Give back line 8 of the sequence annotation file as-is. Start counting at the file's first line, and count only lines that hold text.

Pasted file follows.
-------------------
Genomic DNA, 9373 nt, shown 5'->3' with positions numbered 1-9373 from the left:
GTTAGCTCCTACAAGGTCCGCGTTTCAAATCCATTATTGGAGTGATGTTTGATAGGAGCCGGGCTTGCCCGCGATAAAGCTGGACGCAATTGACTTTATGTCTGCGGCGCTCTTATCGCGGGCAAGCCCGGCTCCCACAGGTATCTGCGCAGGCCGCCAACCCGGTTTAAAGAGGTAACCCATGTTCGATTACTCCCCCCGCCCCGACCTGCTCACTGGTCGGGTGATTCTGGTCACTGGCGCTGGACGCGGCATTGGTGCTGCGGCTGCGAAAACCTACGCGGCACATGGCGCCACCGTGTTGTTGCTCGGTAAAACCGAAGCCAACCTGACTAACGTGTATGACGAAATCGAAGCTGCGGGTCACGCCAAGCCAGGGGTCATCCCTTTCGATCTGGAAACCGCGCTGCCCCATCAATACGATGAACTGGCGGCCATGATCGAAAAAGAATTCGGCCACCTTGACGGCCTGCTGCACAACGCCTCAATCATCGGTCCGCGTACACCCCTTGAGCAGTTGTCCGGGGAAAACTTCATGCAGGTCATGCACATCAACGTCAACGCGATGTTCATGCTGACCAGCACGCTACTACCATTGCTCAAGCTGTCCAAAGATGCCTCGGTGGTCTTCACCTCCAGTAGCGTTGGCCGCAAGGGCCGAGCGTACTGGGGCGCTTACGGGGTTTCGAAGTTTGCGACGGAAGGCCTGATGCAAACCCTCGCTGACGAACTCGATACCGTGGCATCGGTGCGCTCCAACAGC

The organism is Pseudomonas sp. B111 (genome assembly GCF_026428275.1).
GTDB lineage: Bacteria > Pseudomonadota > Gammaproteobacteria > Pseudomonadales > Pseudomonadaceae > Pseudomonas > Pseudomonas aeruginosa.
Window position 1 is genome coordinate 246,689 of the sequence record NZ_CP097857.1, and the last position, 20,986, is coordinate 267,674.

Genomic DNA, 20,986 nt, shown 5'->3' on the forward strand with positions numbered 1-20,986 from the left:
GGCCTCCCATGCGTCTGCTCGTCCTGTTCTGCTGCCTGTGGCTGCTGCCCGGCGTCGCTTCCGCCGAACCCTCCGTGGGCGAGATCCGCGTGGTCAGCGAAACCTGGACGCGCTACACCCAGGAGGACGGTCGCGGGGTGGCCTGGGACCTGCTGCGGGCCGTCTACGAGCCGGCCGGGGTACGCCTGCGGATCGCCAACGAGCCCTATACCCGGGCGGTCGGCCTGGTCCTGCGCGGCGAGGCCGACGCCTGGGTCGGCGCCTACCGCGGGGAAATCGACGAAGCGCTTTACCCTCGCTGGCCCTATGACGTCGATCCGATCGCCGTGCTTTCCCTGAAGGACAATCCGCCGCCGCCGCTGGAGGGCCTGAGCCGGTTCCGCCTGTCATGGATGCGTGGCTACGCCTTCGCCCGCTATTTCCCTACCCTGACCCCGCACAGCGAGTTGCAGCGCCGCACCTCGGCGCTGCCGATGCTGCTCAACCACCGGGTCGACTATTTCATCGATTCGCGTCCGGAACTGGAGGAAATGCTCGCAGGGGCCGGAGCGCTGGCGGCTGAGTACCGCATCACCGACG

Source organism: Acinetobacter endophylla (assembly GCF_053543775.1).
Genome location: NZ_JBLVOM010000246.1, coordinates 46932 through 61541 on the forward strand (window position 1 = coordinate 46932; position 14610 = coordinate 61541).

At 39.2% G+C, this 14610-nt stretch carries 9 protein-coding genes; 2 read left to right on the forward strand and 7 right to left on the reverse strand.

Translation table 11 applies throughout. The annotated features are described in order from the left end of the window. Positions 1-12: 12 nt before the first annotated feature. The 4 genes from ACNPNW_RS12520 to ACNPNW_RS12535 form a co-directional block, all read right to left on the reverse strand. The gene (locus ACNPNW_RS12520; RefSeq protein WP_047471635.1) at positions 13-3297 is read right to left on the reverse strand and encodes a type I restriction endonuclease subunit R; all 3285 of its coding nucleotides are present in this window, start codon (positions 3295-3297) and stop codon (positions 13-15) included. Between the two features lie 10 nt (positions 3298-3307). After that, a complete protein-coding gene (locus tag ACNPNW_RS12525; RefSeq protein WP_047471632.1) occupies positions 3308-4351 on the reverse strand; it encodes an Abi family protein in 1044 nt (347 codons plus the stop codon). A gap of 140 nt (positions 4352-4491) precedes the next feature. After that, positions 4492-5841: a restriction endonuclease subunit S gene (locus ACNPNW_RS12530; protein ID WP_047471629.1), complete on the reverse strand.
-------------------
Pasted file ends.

Source organism: Acinetobacter endophylla (assembly GCF_053543775.1).